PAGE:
Brain Drain or Brain Squander?

Dariela Aquique

In Cuba you will find highly trained specialists in many fields working as taxi drivers or waiting on tables.

HAVANA TIMES — Much has been said throughout all periods of history about how the major economic powers have promoted the so-called “brain drain” from less developed countries.

Of course the wealthiest nations have always managed to plunder the resources of the poorest, and human capital has not been an exception to this rule.

But in this specific case, other factors come into play, namely that this supposed theft (which isn’t so much theft) is achieved with the consent of the person whose intellect is being stolen.

These brain drains are always consensual: those who have economic capital make offers and those who have intellectual capital respond.

Of course it’s not very ethical to take advantage of the needs of others, but those are the laws of the concrete jungles. For centuries, prominent figures of science, literature and the arts have gone to the great metropolises, for whatever reasons.

But a phenomenon is occurring in Cuba now that has some bearing on this. Though looked at from another perspective, it’s what I call “brain squander.” Many professionals in the country do not exercise their careers so as to pursue other jobs that are better paid.

I have a close friend who is a biologist, having graduated with honors for being exceptional in her field. She finished school just five years ago and was well recognized during her initial period of job training. She was then relocated to another workplace and began studying for her master’s degree, which was really exciting.

But it turns out that in the last year she has felt that she wasn’t doing anything really important. What’s worse is that she didn’t do anything edifying as an expert. She was still receiving a minimum salary, which wasn’t enough to cover her basic needs and those of her newborn child.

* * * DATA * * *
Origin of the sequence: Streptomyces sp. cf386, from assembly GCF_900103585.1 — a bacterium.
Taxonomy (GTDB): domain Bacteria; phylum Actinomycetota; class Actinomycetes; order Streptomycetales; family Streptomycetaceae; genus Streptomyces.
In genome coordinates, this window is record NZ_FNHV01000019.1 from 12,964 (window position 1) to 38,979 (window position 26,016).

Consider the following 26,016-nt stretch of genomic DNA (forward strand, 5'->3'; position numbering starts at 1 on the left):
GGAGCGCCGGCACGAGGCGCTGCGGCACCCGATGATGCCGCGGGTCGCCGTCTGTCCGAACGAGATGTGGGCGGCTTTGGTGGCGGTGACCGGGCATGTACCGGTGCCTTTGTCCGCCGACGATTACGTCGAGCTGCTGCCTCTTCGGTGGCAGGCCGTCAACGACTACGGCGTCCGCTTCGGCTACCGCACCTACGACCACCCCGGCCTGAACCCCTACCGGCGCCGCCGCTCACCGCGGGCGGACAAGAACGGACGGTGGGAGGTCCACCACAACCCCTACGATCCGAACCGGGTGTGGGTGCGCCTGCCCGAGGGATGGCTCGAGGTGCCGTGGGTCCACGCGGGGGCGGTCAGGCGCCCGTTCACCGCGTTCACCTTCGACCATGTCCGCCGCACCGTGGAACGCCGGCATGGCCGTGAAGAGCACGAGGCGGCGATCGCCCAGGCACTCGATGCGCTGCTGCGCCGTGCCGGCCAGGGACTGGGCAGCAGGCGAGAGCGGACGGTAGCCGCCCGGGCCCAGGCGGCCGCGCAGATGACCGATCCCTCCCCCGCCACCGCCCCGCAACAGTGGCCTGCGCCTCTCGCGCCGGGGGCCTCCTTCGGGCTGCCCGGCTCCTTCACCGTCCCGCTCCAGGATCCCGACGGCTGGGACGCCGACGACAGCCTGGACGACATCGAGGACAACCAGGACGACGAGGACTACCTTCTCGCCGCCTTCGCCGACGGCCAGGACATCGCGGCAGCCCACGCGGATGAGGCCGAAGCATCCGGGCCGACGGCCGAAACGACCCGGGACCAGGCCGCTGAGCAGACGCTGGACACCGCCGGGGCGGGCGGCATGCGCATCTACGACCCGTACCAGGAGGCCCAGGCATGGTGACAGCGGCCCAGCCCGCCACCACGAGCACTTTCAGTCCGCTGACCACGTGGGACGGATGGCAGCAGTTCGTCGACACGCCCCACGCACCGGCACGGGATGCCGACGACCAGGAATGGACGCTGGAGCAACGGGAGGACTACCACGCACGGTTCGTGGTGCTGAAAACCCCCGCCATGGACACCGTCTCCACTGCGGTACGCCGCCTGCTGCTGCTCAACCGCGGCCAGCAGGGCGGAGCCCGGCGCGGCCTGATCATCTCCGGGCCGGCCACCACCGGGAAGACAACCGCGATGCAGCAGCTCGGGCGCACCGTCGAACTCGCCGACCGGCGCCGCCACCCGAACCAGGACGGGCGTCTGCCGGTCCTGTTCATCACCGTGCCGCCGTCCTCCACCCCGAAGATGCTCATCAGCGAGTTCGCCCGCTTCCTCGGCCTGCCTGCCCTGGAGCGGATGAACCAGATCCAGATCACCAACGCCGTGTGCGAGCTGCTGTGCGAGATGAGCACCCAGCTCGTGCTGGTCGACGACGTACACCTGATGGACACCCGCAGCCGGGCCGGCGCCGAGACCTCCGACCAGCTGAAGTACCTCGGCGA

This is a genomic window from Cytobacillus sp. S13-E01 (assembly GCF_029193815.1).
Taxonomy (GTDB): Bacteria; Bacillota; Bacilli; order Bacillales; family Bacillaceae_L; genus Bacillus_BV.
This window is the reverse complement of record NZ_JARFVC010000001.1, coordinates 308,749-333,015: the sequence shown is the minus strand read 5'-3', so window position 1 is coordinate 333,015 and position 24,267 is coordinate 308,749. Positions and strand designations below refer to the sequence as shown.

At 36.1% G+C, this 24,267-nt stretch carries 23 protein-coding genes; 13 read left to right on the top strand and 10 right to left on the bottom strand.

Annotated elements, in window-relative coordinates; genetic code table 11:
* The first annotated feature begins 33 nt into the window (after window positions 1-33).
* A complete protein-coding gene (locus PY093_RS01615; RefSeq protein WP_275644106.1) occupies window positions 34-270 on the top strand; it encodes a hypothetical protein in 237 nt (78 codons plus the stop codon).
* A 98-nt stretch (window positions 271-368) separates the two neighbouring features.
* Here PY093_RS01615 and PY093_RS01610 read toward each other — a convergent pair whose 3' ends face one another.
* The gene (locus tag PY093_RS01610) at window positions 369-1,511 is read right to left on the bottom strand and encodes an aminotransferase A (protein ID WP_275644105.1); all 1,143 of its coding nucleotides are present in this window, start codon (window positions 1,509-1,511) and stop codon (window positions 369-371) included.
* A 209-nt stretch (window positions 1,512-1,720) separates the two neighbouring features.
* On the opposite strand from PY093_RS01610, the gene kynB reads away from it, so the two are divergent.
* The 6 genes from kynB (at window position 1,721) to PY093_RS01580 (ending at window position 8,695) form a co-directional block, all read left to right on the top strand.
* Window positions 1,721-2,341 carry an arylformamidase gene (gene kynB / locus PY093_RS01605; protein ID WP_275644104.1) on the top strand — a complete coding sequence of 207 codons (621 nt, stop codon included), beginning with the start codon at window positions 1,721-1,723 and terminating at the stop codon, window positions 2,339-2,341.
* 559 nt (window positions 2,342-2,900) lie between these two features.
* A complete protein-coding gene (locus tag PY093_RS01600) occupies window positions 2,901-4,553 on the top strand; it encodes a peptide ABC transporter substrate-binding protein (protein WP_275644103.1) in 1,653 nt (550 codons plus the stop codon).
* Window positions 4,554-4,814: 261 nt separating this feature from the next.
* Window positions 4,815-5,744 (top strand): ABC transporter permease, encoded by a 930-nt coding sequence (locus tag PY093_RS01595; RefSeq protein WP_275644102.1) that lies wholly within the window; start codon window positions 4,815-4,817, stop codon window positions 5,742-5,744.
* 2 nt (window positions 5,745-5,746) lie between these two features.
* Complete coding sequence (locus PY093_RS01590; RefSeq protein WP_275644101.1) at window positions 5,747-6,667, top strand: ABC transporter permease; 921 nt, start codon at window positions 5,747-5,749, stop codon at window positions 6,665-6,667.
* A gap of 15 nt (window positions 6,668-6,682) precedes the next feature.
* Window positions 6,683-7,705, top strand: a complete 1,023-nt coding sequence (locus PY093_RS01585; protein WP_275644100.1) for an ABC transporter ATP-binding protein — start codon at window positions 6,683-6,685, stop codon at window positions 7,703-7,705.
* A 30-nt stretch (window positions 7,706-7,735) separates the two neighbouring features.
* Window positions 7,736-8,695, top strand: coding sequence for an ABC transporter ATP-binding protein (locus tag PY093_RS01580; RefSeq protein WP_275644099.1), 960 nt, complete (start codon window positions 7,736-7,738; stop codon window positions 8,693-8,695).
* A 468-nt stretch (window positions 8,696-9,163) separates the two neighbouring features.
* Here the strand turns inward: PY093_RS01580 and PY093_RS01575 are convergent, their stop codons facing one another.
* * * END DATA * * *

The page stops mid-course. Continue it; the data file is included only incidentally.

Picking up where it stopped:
To make matters worse, her boss didn’t allow her to go to Havana to defend her master’s thesis. He argued that the content of her research wasn’t relevant to her job and nor was working on it included on her list of work responsibilities.

My friend — who by then was extremely frustrated — decided to quit her job. Now she’s making cakes and pastries for private restaurants and other individual’s orders. She says it’s going well; she now makes in one week what would have taken her two or three months to earn in her professional position.

My friend has a brain that wasn’t robbed by the capitalists. It’s a brain that was squandered here in this country.

Last week I went to have lunch in a private restaurant, one that had an unbeatable menu, moderate prices and excellent service. I was invited by two ex-actress friends of mine who now live in Spain.

The owner of the place is very charismatic, and after eating he joined us to talk and have a few beers. In that conversation I learned that he was an ophthalmologist, specializing in pediatrics, but he gave up his white coat and stethoscope for self-employment in food services.